I’ve talked at length, multiple times, about how the current state of the game creates an environment wherein the borrowed power absolutely demolishes any long-term sense of genuine forward movement by ensuring that each expansion contains nothing more than stuff layered on top of your existing mechanics. The lackluster attempts to re-integrate fragments of these systems has not successfully struck a balance between making long-term effects stick and just layering more borrowed power on top of things.
Part of me still wants to be hopeful about this part, though. For whatever reason the team still thinks that borrowed power is the way to go, but at least talk about striking a balance vaguely implies that we’re moving past that as a core element of every single expansion design. It makes me hopeful that we’ll go back to at least having something new to look forward to as a permanent, important change to how a class and spec functions.
But that’s also a function of the statement being so vague as to be easy to layer on any desired meaning. Even saying “a balance needs to be struck” could mean that changes need to be made or a patronizing explanation trying to show that all of the borrowed power systems need to be in place, you just don’t understand, let us explain this to you because when you said you didn’t care for how the game was designed it must have been from a place of ignorance.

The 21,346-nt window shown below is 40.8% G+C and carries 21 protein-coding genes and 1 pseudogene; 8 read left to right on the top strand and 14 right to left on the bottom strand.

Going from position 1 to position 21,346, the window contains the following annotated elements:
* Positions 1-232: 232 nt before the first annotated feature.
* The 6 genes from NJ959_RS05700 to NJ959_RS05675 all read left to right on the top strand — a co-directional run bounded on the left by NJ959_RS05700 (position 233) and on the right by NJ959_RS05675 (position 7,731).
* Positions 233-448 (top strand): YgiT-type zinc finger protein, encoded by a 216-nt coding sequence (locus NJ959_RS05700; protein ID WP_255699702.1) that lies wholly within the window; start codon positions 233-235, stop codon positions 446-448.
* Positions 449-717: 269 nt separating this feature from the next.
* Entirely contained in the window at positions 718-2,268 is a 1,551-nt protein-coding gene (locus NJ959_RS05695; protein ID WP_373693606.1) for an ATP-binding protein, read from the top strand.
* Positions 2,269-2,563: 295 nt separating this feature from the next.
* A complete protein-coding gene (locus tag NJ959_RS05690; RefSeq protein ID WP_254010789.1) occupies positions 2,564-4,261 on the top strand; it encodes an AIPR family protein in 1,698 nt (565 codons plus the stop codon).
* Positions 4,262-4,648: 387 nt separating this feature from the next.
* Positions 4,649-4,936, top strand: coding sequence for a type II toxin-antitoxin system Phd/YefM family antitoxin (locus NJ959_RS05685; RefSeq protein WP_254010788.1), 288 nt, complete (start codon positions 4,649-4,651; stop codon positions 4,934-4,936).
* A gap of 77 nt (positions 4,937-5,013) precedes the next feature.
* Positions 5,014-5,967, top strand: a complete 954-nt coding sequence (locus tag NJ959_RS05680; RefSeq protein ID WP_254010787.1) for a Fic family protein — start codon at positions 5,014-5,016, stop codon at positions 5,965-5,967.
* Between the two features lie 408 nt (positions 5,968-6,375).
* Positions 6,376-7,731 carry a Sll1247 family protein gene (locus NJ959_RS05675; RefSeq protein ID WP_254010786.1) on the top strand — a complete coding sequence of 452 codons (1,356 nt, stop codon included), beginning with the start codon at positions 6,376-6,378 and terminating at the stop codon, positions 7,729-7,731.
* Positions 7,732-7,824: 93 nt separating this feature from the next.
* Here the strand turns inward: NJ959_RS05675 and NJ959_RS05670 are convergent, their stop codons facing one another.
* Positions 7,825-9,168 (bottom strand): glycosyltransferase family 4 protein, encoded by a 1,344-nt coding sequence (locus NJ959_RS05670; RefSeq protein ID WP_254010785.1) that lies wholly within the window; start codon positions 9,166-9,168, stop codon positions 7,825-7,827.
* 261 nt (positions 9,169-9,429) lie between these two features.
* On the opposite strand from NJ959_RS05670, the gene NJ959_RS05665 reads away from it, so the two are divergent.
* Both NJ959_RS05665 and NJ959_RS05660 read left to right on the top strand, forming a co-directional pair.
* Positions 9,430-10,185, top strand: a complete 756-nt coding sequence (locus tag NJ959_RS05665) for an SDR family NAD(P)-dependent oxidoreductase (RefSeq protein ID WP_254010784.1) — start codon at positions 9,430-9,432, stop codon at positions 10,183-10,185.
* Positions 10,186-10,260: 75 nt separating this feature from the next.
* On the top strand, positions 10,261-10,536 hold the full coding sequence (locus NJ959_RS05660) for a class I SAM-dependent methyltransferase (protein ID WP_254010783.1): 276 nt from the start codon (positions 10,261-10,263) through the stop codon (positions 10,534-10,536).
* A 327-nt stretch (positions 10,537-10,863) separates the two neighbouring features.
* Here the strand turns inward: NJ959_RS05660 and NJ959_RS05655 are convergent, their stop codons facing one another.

At the end of the day, that’s a lot of the interview: vague answers that are easy to take however you ultimately want to take them. And it strikes me as kind of a bad sign, even though this has long been the de facto mode of operation for the game’s development team.
You don’t get the sense of there being cool stuff that just isn’t quite ready for prime time or discussion yet or the sense that the team is working hard to react to criticisms and pain points. It honestly feels more like damage control and the promise of very moderate concessions around the borders. Here, we’ll bring back tier sets for you; if we do that, do you promise to stop asking about the borrowed power stuff we don’t want to change?
I don’t know. Obviously, I don’t have access to all of the metrics that Blizzard itself does. But I’m very curious to see what the MAU stats look like with the next investor call, even though that stat is already an obfuscation. It feels like this comes from a not spectacular place, and while some of that is down to pandemic delays, some of that is just a sense that maybe this development style isn’t working any longer.